Stories impacting San Diego's Latino Community

Casino Customer Detained By Border Patrol

While one man says he was wrongfully detained for nearly a week, the Border Patrol says a typical detention is 72 hours

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    NEWSLETTERS

    A casino customer was detained by immigration officials for nearly a week, then released here in the U.S., despite his illegal status.

    U.S. Border Patrol says a typical detention after catching someone in the U.S. illegally is 72 hours. But it varies depending on the case.

    Official Explains Casino Customer Detainment

    [DGO] Official Explains Casino Customer Detainment
    A casino customer is detained by immigration officials for nearly a week, has been released in the U.S., despite his illegal status. Agent Steven Pitts from U.S. Customs explains why the man was detained for six days. Diana Guevara reports.

    In this case the man, identified only as Sebastian, said he was wrongly detained for 6 days, earlier this month.

    According to a Sycuan spokesperson, 26-year-old Sebastian was questioned for I.D. by security because he looked too young.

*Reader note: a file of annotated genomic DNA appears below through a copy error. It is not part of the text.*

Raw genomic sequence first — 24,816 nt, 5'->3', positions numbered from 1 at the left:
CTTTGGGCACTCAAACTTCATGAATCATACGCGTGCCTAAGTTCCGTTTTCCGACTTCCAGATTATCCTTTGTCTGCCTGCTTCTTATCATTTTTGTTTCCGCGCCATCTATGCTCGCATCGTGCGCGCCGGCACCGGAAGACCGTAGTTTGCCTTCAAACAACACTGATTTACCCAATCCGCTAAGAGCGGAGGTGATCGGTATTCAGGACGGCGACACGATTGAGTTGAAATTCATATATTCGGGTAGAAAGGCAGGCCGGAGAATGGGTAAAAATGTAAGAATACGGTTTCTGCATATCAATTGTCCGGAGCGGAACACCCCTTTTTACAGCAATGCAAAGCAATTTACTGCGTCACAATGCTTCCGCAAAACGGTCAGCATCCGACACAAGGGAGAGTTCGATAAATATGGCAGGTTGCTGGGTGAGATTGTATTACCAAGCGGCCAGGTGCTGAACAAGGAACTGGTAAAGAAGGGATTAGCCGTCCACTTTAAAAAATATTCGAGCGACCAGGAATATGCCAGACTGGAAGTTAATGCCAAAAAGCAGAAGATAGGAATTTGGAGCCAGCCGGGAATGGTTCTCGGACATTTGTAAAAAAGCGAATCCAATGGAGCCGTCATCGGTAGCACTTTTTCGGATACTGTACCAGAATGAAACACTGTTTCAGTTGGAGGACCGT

Man Mistakenly Detained for 6 Days

    [DGO] Man Mistakenly Detained for 6 Days
    A trip to a local casino turns into a nightmare for an El Cajon man.

    That is when the casino says Sebastian showed them four fake IDs, before presenting his Matricula Consular Card, a Mexican consulate card the casino says they normally accept no questions asked.
     
    But in this case, Sycuan decided to call Border Patrol after suspecting that even that card was false.

    Sycuan also admitted that it is not their policy to call immigration officials, but that this was an exception.

    While the Matricula card may get you into the casino, Border Patrol says, to immigration, it is not a valid form of documentation to be in the United States legally.

    Border Patrol says Sebastian also admitted to them that he was here illegally, so they took him in.

    He was processed and held by immigration officers for 6 days.

    “Individuals can be held in the Border Patrol custody while they wait to see a judge, anywhere from two days up two weeks,” said Agent Steven Pitts with U.S. Customs & Border Protection.

    “It all depends on bed space,” he said.

    Sebastian was handed over to Immigration and Customs Enforcement (ICE) and released back in the U.S. where he is now fighting his case.

    NBC 7 has contacted ICE to find out why he was released in the U.S. and not to Mexico.

    Check back for developments on this story.

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